Supercharging Windows Embedded Standard 7’s Performance

REDMOND, Wash. — June 10, 2010

Years ago, Donby Mathieu came across a challenge that nearly everyone with a mountain of installed software on their computer faces — why the heck is my computer booting so slow and how can I fix it?

Donby now works for Microsoft in product management in terms of performance. His main task is to track the performance of Windows Embedded Standard 7 to ensure everything is running “up to snuff.” More important, he ensures important components of Windows 7 are still present within Windows Embedded Standard 7, and unneeded pieces are taken out to keep devices — like televisions and Blu-ray or streaming media players — running within customer expectations.

Windows Embedded Standard 7 delivers the power, familiarity and reliability of the Windows 7 operating system in a highly customizable and componentized form for consumer Internet devices. Developers have the opportunity to utilize the same skills and tools they’ve already established with Windows 7 to create new, exciting devices that create one-of-a-kind user experiences.

So how can original equipment manufacturers (OEMs) take the booting concerns of customers above and ensure that the devices they are creating with Windows Embedded Standard 7 are running swiftly? That’s easy. Windows Embedded Standard 7 comes built with performance analysis using the Windows Performance Analysis Toolkit, making it easy to improve the performance of a system.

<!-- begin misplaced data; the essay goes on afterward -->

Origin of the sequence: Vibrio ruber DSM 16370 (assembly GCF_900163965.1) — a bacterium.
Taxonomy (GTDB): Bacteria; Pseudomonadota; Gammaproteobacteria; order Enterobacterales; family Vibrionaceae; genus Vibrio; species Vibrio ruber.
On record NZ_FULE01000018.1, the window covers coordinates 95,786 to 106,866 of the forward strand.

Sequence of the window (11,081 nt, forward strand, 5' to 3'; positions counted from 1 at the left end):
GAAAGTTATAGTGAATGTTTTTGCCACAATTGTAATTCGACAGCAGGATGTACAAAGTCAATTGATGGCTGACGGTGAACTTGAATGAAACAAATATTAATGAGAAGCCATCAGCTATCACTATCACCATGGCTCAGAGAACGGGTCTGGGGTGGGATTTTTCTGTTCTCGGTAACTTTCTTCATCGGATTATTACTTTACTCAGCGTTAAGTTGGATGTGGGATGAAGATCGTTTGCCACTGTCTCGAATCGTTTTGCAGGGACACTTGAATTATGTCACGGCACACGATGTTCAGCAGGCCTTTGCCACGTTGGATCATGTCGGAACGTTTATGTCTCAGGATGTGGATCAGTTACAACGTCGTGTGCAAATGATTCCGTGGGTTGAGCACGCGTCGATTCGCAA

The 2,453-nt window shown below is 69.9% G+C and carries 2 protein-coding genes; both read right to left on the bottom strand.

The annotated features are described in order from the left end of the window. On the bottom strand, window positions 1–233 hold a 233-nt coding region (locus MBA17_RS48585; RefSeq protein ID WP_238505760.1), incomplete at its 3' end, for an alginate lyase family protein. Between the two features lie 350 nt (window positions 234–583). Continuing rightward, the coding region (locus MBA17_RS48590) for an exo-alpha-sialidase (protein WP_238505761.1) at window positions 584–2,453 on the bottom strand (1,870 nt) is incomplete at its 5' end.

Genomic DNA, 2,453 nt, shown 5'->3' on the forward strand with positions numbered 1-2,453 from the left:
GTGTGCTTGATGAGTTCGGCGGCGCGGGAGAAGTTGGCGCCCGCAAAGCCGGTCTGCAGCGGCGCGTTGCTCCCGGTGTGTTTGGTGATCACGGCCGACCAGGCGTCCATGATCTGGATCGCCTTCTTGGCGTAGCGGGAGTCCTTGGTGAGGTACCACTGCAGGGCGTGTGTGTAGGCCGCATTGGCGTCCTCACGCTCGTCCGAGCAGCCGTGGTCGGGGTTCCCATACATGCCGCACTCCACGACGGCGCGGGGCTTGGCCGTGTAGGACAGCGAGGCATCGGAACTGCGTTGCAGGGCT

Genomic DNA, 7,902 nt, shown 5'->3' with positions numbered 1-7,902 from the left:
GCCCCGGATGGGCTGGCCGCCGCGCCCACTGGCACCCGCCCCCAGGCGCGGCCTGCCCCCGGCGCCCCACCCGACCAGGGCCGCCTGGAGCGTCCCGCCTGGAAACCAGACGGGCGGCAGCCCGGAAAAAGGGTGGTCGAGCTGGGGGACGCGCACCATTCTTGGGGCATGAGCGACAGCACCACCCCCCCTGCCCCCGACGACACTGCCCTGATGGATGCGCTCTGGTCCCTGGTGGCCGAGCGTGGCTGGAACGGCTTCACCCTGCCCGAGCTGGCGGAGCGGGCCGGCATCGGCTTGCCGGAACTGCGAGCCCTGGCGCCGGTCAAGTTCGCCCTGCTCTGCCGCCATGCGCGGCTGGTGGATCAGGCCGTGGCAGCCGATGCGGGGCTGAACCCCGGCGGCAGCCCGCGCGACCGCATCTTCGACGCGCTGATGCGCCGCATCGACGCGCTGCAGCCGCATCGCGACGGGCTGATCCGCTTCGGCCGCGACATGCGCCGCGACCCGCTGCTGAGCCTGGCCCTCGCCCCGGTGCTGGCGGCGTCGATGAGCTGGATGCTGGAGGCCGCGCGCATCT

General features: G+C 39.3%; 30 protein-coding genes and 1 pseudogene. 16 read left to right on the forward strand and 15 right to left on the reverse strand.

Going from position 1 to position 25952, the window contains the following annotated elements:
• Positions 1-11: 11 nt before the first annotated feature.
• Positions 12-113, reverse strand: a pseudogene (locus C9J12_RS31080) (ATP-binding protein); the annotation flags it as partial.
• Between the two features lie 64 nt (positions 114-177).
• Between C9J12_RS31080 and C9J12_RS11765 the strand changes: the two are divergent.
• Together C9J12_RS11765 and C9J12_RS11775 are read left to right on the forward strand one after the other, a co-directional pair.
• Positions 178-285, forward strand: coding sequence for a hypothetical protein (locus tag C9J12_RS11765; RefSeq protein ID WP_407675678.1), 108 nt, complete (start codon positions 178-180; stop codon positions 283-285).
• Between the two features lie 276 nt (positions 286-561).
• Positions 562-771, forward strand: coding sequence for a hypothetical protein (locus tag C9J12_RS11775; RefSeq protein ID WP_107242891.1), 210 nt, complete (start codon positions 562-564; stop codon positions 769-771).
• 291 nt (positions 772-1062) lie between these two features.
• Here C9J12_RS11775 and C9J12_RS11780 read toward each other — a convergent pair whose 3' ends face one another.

One of the key elements of this toolkit is Superfetch, which serves two primary functions for Windows Embedded Standard 7. The first is to improve the boot time by learning what the system will need during a boot, and creating a plan based on that information for intelligent prefetching the next time the system boots.

The second primary function is to make applications start faster. It does this much the way it makes the system boot faster, by learning what information is needed during the loading of an application and creating a plan for that process.

Example of a Windows Embedded Standard 7 device booting with and without Superfetch enabled

The Windows Performance Analysis Toolkit is also used to analyze and improve runtime performance issues. For example, if a device starts to work slowly when Windows Media Player is used, OEMs can run a diagnostic to see what program is working “against” it. Let’s say, for instance, Windows Defender anti-malware scanner is causing the slowdown. OEMs have the ability to remove this, or disable it on their devices, before bringing the device to market.

Even more interesting is that OEMs can use these techniques to test devices that the customer already has. For example, a customer goes out to a store and buys a TV equipped with Windows Embedded Standard 7. An OEM can run the toolkit to see how a customer’s device is working in real time and determine if changes need to be made when a new build comes along.

At Microsoft, Mathieu has gone from wondering why his computer was slowing down over time to helping OEMs ensure that their next-generation devices are running smoothly — something every person can appreciate.

For additional details on how to improve the performance of Windows Embedded Standard 7, check out the in-depth white paper. For even more information, visit the official Windows Embedded Standard White Papers page.

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